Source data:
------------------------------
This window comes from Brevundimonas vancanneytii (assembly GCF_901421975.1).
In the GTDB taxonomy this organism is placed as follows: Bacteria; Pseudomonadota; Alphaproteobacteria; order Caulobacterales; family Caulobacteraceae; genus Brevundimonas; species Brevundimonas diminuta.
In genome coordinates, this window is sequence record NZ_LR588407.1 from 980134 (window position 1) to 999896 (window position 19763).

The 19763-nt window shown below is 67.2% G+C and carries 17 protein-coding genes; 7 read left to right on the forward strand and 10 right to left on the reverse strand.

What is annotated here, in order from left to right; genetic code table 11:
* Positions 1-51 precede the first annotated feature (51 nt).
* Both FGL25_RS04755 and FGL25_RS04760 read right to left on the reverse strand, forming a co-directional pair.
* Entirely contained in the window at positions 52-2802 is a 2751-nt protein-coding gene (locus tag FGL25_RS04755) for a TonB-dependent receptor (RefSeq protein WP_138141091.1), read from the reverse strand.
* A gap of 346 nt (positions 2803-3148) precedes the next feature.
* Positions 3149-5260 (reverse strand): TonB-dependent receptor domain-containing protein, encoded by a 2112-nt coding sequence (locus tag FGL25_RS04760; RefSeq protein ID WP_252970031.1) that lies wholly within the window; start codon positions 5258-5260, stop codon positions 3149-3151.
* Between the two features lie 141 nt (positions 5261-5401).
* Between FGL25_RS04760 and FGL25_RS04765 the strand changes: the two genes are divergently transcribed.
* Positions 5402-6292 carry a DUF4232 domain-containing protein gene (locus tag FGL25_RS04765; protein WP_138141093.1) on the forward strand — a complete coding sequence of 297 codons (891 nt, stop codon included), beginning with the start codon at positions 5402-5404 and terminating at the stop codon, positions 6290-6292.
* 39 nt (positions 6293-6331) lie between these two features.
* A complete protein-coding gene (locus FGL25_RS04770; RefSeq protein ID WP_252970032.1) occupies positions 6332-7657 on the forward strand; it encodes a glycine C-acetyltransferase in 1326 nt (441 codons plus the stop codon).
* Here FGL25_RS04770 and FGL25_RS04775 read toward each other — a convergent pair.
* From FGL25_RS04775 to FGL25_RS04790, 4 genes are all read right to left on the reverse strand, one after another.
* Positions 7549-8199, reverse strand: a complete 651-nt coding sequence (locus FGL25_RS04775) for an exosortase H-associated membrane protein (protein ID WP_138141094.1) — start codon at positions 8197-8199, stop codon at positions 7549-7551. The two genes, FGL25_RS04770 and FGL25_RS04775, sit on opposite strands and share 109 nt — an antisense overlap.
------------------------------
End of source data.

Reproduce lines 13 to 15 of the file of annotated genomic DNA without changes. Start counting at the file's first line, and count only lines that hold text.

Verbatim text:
* Positions 5402-6292 carry a DUF4232 domain-containing protein gene (locus tag FGL25_RS04765; protein WP_138141093.1) on the forward strand — a complete coding sequence of 297 codons (891 nt, stop codon included), beginning with the start codon at positions 5402-5404 and terminating at the stop codon, positions 6290-6292.
* 39 nt (positions 6293-6331) lie between these two features.
* A complete protein-coding gene (locus FGL25_RS04770; RefSeq protein ID WP_252970032.1) occupies positions 6332-7657 on the forward strand; it encodes a glycine C-acetyltransferase in 1326 nt (441 codons plus the stop codon).